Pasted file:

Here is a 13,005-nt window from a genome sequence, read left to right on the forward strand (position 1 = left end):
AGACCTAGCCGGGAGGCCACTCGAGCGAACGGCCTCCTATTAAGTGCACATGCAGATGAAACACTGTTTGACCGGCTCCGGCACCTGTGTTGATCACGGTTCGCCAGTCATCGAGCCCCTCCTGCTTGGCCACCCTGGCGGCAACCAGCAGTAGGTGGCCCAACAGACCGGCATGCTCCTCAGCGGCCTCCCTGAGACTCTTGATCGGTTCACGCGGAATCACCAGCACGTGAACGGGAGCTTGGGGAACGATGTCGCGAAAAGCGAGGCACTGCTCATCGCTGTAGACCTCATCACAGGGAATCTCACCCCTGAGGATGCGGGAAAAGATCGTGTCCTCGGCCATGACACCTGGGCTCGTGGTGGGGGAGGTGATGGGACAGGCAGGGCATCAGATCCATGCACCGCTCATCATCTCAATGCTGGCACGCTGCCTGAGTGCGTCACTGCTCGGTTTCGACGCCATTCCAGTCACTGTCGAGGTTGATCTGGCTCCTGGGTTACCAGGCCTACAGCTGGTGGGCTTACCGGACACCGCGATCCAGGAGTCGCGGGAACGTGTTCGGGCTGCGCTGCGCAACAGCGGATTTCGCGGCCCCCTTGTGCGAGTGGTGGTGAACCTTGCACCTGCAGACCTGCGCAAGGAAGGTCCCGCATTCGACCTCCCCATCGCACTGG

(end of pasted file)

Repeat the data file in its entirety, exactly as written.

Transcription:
Here is a 13,005-nt window from a genome sequence, read left to right on the forward strand (position 1 = left end):
AGACCTAGCCGGGAGGCCACTCGAGCGAACGGCCTCCTATTAAGTGCACATGCAGATGAAACACTGTTTGACCGGCTCCGGCACCTGTGTTGATCACGGTTCGCCAGTCATCGAGCCCCTCCTGCTTGGCCACCCTGGCGGCAACCAGCAGTAGGTGGCCCAACAGACCGGCATGCTCCTCAGCGGCCTCCCTGAGACTCTTGATCGGTTCACGCGGAATCACCAGCACGTGAACGGGAGCTTGGGGAACGATGTCGCGAAAAGCGAGGCACTGCTCATCGCTGTAGACCTCATCACAGGGAATCTCACCCCTGAGGATGCGGGAAAAGATCGTGTCCTCGGCCATGACACCTGGGCTCGTGGTGGGGGAGGTGATGGGACAGGCAGGGCATCAGATCCATGCACCGCTCATCATCTCAATGCTGGCACGCTGCCTGAGTGCGTCACTGCTCGGTTTCGACGCCATTCCAGTCACTGTCGAGGTTGATCTGGCTCCTGGGTTACCAGGCCTACAGCTGGTGGGCTTACCGGACACCGCGATCCAGGAGTCGCGGGAACGTGTTCGGGCTGCGCTGCGCAACAGCGGATTTCGCGGCCCCCTTGTGCGAGTGGTGGTGAACCTTGCACCTGCAGACCTGCGCAAGGAAGGTCCCGCATTCGACCTCCCCATCGCACTGG